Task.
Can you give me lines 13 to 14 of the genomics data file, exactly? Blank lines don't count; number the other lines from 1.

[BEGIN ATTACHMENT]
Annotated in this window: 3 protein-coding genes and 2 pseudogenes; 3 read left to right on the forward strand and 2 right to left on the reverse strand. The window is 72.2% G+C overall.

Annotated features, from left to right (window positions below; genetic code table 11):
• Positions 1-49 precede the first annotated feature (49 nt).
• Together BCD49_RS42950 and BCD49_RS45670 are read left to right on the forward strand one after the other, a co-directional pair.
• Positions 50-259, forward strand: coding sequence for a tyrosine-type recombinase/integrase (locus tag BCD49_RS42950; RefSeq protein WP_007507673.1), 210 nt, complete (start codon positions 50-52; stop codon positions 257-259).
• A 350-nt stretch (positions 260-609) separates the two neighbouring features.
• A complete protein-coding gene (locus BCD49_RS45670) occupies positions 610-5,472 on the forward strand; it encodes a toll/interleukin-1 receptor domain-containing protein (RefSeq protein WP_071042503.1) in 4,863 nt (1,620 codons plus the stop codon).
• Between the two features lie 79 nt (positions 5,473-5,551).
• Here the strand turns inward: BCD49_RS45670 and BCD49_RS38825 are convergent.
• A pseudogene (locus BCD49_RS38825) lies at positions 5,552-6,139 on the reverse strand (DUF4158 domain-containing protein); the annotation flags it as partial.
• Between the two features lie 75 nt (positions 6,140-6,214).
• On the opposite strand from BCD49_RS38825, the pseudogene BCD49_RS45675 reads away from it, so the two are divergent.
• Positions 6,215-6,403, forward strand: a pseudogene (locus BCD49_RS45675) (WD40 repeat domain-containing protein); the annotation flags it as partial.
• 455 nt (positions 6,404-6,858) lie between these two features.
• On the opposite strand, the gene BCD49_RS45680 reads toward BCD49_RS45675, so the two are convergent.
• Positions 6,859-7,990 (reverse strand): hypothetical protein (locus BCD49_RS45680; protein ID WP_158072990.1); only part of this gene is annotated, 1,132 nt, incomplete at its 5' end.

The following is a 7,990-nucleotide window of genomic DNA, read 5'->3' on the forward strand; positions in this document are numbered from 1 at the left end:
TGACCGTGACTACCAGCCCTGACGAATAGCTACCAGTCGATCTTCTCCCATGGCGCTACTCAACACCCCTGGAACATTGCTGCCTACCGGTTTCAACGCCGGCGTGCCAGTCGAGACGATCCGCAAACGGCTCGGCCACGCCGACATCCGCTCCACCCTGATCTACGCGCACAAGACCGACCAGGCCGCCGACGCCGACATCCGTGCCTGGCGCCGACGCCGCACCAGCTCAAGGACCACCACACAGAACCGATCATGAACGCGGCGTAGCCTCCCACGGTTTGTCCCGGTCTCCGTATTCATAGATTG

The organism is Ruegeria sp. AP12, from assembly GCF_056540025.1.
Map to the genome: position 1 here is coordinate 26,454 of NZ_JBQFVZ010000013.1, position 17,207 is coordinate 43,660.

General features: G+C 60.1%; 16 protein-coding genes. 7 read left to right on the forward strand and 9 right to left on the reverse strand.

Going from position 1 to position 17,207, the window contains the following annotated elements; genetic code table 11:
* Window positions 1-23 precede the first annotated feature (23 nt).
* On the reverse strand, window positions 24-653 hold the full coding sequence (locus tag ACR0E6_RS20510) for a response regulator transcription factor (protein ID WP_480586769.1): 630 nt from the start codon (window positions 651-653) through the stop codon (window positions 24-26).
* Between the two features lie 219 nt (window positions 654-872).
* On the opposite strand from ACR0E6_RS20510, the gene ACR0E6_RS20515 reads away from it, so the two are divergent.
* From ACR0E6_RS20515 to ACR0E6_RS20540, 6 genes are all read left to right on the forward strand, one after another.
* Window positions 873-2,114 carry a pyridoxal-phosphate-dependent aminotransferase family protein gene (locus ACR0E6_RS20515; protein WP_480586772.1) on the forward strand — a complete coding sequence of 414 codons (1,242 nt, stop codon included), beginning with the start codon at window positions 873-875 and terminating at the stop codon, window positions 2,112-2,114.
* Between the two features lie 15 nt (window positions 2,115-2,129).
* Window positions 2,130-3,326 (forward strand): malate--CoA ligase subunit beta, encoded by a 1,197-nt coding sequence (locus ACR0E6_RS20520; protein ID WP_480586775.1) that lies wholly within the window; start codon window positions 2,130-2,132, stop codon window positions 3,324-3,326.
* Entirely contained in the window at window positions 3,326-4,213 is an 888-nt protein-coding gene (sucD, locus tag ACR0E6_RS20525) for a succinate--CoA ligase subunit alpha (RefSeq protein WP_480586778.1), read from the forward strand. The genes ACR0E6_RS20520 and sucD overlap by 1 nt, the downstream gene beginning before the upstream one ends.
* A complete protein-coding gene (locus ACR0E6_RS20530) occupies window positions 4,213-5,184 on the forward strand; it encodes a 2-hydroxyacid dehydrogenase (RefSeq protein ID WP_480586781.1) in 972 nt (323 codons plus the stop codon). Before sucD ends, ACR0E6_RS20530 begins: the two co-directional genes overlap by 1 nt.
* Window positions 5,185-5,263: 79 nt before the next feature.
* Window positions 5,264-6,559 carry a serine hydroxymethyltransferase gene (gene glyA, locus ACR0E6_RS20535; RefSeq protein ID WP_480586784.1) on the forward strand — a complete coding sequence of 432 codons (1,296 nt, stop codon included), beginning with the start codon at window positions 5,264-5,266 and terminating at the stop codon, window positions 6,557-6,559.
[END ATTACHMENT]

• Positions 6,215-6,403, forward strand: a pseudogene (locus BCD49_RS45675) (WD40 repeat domain-containing protein); the annotation flags it as partial.
• 455 nt (positions 6,404-6,858) lie between these two features.